In January the decent into darkness finally overcomes me. The celebrations are over and the northern winter has arrived. Below zero temperatures make a walk to the mail box or drive to town feel like an expedition. The fire in the stove draws me close and my world shrinks to a few rooms.
Occasional forays into the frozen landscape focus my attention, as crisp, sharp air fills my lungs. Simple pleasures take on new meaning – the flush on my cheeks when I come in from the cold, soaking in a hot tub, or snuggling into bed under a pile of down.
Oh, and there is the incredible beauty of the pure white blanket and the infinite variety of ice crystals. I marvel at the way tiny rainbow sparkles appear on the snow when the sun finally makes an appearance and I can billow smoke rings in the air with my breath.
Yet the sun seems far away – low on the horizon and quick to fade behind the distant mountains. Shadows are long and the light is barely enough to offer hope. Fire is the only comfort. A meager replacement for the golden majesty – it is the source now.
I remember to gently surrender, lower my expectations, and give myself up to this terrible darkness that still frightens me. I think of Jesus surrendering to the cross, or the handsome black and yellow caterpillar that hangs himself upside down and waits for his body to split wide open. Without doing anything (except for surrendering all) the caterpillar transforms into a stunning emerald chrysalis, gilded in gold, from which finally emerges the Monarch butterfly.
From Denial to Awe
I was not raised to respond to shadows this way, but rather to avoid and deny them. I was taught to distract and numb myself against the nameless void that seemed to hover always around the next corner. No one suggested that there may be a purpose or meaning in these times of grief and loss. Pain and fear were to be disregarded as quickly as they appeared. We had to push ourselves harder and harder to outpace the emptiness that constantly threatened to shroud our lives in darkness.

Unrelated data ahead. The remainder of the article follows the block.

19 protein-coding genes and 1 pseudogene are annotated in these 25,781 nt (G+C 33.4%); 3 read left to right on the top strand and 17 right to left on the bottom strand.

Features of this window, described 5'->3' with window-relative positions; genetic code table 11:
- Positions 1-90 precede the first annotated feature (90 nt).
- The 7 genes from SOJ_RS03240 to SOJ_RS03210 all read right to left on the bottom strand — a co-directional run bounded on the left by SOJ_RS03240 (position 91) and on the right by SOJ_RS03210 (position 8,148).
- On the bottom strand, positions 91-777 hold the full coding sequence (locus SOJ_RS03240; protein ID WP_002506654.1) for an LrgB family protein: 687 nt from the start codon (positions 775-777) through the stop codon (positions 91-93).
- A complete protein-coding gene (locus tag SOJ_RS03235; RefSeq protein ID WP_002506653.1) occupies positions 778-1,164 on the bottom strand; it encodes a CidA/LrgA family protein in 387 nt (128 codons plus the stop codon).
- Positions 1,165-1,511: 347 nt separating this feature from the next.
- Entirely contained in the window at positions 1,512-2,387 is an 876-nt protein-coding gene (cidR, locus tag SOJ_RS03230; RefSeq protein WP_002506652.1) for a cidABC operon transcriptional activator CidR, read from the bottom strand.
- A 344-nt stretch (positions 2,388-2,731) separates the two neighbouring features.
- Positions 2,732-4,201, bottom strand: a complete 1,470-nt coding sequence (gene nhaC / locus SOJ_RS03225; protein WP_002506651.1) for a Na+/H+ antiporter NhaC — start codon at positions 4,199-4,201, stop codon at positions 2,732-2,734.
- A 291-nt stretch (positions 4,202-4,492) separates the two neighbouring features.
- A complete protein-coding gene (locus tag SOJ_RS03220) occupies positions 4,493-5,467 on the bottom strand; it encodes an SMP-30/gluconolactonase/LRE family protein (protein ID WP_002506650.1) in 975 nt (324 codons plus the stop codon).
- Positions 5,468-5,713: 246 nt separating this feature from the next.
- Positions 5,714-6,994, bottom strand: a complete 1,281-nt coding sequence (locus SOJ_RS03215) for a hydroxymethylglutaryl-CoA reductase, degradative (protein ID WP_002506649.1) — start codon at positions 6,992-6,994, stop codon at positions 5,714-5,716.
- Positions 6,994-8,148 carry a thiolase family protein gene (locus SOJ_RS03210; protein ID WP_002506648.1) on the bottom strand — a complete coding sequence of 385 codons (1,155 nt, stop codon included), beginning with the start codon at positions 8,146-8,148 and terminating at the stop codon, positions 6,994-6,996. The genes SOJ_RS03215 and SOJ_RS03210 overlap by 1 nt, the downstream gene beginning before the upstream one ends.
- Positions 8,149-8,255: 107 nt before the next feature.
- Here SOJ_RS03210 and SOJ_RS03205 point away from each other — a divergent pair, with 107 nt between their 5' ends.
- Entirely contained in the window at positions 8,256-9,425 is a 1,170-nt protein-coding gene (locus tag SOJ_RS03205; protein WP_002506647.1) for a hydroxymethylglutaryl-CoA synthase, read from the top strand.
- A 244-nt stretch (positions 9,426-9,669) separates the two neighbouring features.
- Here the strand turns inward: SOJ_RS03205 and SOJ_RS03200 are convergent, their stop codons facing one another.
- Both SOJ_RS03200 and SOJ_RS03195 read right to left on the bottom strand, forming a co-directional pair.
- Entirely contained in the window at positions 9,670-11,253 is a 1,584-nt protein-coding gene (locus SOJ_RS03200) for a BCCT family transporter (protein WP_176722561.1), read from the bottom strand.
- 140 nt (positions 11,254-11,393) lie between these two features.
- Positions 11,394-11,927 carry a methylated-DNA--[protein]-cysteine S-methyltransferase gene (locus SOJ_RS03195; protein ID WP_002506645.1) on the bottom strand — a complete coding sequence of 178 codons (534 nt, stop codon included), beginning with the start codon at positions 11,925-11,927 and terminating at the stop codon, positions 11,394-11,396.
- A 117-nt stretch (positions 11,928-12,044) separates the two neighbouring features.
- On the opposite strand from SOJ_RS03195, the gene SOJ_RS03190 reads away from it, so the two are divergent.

I had to learn to embrace the shadows and see them as allies, by gradually releasing my resistance and surrendering my habit of denial. I spent some winters in a tipi, a simple cabin, a small cave, and finally a hut I dug below the ground, the size of a small bedroom. I learned from the plants and animals around me how to go inward and be still, finding pleasure in breathing and satisfaction from the simple sense of being alive.
By living close to nature and no longer insulating myself from my environment, I saw how all life forms in the north go through a quiet, dormant phase in winter. This enables them to burst forth in spring with a breathtaking vitality that can only come from death and rebirth. Nature taught me that everything that appears to die is reborn, and I needn’t be afraid of this mysterious cycle.
A few years living on the land, beholden to its seasons, taught me to trust in the perennial capacity of life itself. I came to regard spring with wonder and awe. Even now, as winter seems destined to go on for eternity and I am seduced into despair once again, at the first signs of spring my memory is jolted and I awaken from my dream of perpetual gloom with the gentle laughter of surprise.
A Time for Healing
In our mad rush for more comfort and distraction, we have forgotten to allow time for healing. We think that if we stop and wait in stillness, the great dark storm will overtake us and we will be swept away in its fury. We have few elders to tell us this is not true. So we fight off our fear of the unknown and insulate ourselves in our controlled comfort zones, disregarding the cycles of death and rebirth going on around us.
To deny death, the most certain aspect of life, is to reduce ourselves to a level of ignorance that can only make us feel impossibly small and tight. As we turn our backs on discomfort and habitually deny pain, we cut ourselves off from the vital signals that direct our completion. By avoiding the darkness, we disable our own fulfillment.
This is not an easy lesson to learn. You cannot get it by someone telling you, or by repeating what you have heard. You have to live it yourself. You have to confront your fear of the cold and expose yourself to the undertow of darkness, until you see for yourself that it is a necessary passageway to contentment. Whatever form it takes in your life, you have to stand and face your fear.
Then, slowly, it becomes apparent that this was not the end you imagined. Your life does not disintegrate beyond repair. Instead, the shattered pieces reform themselves and something new appears that you could not have imagined. What was lost was merely an idea of perfection that never existed in reality. And what replaces that charade is a vital living current that makes everything new and filled with wonder.